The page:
The Court reasoned that the “abandonment doctrine,” a person loses normal privacy interests in their property upon abandoning it. The abandonment doctrine is not rooted in any obligation by law enforcement to find the owner of property. Basically, it allows law enforcement officers to retrieve and search voluntarily abandoned property without implicating an individual’s rights. The court reasoned that in this sense, voluntarily abandoned property is different from lost or mislaid property, in which the owner maintains a privacy interest in the property and the finder may have an obligation to seek out the owner to return the property.

Thus, when an individual flees from law enforcement and leaves a cell phone behind in a stolen vehicle, a trial court may find that the cell phone is no less abandoned than any other item that was also left in the stolen vehicle.

Here, the Court declined to find an exception to the abandonment doctrine for cell phones. Consequently, the WA Supreme Court decided the trial court properly found abandonment under these facts.

In conclusion, the WA Supreme Court affirmed Samalia’s conviction on the grounds that the information derived from the search of Samalia’s cell phone was properly admitted as evidence under the abandonment doctrine.

DISSENTING OPINION

Justice Yu authored the dissenting opinion, which was also signed by Justice Stephens and Justice Sheryl Gordon McCloud. In short, these dissenting justices all agreed that common law doctrines like the Abandonment Doctrine cannot be applied mechanically to new technology. Second, the abandonment doctrine applies to personal property generally and not digital technology. Third, digital cell phone data remains a private affair, even if the cell phone itself has been voluntarily abandoned.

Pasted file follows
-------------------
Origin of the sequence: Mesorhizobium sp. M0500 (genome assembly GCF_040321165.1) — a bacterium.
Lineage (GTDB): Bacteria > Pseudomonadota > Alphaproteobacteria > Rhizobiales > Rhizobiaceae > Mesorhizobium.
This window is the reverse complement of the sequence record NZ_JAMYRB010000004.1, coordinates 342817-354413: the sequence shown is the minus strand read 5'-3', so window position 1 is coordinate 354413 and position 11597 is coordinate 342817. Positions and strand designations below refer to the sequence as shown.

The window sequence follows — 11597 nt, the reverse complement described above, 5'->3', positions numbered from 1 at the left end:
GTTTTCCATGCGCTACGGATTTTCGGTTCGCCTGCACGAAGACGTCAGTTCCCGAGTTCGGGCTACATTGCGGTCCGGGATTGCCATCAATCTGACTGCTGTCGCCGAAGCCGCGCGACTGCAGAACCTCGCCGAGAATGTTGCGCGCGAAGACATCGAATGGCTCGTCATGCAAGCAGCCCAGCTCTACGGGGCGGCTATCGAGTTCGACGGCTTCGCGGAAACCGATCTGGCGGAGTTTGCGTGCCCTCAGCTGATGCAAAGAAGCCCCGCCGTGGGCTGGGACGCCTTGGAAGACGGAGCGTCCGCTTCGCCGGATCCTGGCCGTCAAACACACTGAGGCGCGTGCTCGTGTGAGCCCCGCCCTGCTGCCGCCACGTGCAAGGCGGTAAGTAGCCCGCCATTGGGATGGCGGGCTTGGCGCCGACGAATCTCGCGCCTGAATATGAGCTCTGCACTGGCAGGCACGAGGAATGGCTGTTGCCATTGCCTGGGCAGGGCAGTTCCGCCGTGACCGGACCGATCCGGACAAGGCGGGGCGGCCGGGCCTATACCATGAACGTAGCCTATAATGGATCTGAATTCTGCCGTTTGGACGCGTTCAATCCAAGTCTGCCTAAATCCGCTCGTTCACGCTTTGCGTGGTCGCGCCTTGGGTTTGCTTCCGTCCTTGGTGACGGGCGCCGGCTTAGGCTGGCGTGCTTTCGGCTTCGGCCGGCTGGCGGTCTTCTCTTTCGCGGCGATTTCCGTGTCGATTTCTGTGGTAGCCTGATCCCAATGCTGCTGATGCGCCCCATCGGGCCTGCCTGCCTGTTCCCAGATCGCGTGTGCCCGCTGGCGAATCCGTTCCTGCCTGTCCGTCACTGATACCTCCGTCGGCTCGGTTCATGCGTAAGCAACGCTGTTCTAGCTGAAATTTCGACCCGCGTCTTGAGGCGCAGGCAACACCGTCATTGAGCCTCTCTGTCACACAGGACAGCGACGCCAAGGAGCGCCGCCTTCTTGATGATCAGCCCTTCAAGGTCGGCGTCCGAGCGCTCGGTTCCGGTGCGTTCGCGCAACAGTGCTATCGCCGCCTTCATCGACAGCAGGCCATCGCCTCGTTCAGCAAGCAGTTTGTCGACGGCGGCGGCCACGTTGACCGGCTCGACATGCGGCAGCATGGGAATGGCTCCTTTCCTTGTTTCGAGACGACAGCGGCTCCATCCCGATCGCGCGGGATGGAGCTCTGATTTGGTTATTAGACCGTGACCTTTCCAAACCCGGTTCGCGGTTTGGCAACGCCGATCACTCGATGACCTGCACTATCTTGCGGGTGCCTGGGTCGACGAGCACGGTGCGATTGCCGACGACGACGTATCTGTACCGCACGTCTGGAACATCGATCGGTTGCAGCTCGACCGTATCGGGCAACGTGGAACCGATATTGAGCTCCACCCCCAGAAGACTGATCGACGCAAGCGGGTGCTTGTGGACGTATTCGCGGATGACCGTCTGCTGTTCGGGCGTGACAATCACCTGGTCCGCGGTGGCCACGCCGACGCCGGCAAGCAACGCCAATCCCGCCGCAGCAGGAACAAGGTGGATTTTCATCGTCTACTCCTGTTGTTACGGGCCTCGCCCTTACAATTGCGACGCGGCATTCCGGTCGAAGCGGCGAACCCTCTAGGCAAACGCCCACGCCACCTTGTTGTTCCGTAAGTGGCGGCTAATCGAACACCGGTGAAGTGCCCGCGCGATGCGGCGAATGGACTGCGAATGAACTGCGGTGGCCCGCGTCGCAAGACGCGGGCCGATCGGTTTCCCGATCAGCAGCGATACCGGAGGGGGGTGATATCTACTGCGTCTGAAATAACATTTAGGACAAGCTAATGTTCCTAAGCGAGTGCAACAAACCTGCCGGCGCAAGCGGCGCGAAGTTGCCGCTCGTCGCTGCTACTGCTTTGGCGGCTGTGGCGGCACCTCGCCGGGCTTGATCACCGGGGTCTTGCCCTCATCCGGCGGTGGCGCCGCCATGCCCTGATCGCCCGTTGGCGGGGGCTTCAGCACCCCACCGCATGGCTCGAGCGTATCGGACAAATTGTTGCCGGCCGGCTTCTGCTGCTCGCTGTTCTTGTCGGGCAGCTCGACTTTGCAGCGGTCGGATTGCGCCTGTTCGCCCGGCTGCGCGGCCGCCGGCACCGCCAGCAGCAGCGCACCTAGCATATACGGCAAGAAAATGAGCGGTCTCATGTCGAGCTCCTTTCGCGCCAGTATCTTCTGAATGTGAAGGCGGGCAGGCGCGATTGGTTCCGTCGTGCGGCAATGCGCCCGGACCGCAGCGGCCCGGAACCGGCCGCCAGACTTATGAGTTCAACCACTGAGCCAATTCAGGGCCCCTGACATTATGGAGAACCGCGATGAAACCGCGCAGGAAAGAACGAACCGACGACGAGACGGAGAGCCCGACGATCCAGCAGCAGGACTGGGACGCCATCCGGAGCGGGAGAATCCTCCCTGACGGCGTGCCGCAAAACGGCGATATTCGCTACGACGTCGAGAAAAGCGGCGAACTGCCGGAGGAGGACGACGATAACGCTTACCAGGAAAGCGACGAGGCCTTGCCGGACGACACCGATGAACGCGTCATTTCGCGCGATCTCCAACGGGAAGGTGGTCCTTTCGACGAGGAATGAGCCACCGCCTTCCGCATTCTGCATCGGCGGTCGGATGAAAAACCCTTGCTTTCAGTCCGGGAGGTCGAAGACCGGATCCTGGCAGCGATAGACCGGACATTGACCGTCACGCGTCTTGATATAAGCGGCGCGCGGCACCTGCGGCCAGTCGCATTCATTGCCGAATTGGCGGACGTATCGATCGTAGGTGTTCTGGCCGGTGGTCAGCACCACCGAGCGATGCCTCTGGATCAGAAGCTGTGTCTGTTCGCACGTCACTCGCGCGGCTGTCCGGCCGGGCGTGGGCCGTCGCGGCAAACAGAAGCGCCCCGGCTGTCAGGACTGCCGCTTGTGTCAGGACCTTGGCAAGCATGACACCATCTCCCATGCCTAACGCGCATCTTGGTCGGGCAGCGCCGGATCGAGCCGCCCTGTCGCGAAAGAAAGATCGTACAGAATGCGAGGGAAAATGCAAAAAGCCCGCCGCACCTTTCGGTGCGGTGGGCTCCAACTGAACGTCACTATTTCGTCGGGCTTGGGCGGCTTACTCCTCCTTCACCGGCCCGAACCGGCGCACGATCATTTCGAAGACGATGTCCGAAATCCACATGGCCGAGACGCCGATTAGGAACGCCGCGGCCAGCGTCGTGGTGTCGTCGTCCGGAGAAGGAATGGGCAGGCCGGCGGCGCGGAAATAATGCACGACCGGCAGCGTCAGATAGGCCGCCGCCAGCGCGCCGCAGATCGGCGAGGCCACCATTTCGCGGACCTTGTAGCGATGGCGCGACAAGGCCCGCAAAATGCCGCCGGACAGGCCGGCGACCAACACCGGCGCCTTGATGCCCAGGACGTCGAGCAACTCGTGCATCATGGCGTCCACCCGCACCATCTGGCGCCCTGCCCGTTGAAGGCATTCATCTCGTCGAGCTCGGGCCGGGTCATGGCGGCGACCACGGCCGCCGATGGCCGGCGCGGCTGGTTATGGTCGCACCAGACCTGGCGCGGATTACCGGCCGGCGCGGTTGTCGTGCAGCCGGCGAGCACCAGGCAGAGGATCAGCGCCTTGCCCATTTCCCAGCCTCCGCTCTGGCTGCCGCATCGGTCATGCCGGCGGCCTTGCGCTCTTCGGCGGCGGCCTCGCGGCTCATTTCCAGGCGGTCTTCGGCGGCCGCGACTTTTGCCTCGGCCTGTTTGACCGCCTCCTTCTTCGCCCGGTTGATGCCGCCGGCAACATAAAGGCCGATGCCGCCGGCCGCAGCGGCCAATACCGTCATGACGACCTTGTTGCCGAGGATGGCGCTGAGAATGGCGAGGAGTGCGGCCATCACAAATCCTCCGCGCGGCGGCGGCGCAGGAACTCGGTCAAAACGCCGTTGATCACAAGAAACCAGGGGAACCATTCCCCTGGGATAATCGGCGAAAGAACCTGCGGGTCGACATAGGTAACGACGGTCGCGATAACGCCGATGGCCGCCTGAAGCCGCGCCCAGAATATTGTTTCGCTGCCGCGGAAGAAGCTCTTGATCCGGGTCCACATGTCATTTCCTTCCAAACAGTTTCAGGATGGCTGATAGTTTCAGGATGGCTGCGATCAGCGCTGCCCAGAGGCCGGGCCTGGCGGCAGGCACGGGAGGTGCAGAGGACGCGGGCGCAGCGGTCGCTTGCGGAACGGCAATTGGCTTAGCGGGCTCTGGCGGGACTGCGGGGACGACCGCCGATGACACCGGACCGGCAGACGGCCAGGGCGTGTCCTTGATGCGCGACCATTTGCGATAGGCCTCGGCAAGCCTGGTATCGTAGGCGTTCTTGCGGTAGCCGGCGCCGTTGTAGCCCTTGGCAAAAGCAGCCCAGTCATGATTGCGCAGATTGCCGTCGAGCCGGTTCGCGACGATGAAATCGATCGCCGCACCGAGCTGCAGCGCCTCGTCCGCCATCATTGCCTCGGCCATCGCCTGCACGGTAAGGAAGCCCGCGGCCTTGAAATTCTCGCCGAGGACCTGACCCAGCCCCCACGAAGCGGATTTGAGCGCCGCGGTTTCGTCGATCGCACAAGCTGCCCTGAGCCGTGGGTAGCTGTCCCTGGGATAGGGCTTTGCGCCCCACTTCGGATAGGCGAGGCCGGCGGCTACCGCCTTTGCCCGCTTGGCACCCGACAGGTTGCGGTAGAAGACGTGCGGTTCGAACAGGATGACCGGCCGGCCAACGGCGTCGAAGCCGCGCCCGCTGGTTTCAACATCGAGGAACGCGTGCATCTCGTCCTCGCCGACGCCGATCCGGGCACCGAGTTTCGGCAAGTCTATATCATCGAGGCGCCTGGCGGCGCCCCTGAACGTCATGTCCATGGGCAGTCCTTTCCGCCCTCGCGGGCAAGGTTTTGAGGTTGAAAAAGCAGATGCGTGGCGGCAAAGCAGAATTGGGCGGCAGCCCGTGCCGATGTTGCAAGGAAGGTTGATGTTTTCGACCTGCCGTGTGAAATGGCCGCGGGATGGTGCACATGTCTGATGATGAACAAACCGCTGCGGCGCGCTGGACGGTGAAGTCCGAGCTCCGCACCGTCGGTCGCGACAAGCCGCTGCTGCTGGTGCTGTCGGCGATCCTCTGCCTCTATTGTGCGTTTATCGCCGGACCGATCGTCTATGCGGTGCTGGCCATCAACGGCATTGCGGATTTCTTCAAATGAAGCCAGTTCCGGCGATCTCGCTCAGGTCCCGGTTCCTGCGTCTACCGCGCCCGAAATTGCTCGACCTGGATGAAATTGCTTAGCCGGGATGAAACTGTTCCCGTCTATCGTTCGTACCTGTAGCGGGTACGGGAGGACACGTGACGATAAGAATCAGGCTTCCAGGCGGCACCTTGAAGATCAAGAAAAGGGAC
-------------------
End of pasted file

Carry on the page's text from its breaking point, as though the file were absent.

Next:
“The people of Washington are entitled to hold safe from government intrusion the unprecedented wealth of personal information accessible through a cell phone, even if the phone itself has been voluntarily abandoned. If government officials discover a cell phone and want to search its digital data for evidence of criminal activity, they may seize and secure the cell phone to preserve any evidence it may contain, but they must obtain a warrant before searching its digital data. Because the police did not obtain a warrant here, the search was unlawful and its fruits should have been suppressed. I respectfully dissent.”

My opinion?

Last year, I discussed this case when the Court of Appeals decided it in my blog post titled, State v. Samalia: Search of Abandoned Cell Phone is Lawful. Again, I disagree with the court’s majority decision in this case. The trial court should have suppressed the cell phone search back in the beginning of this case. Under these circumstances, the abandonment doctrine is simply not the proper legal vehicle to permit a cell phone search. Using this doctrine leaps too far in the wrong direction. Kudos to the dissenting judges in this case. Although the decision was not deeply divided (6-3), the dissenters got it right. Officers need to get search warrants. Period.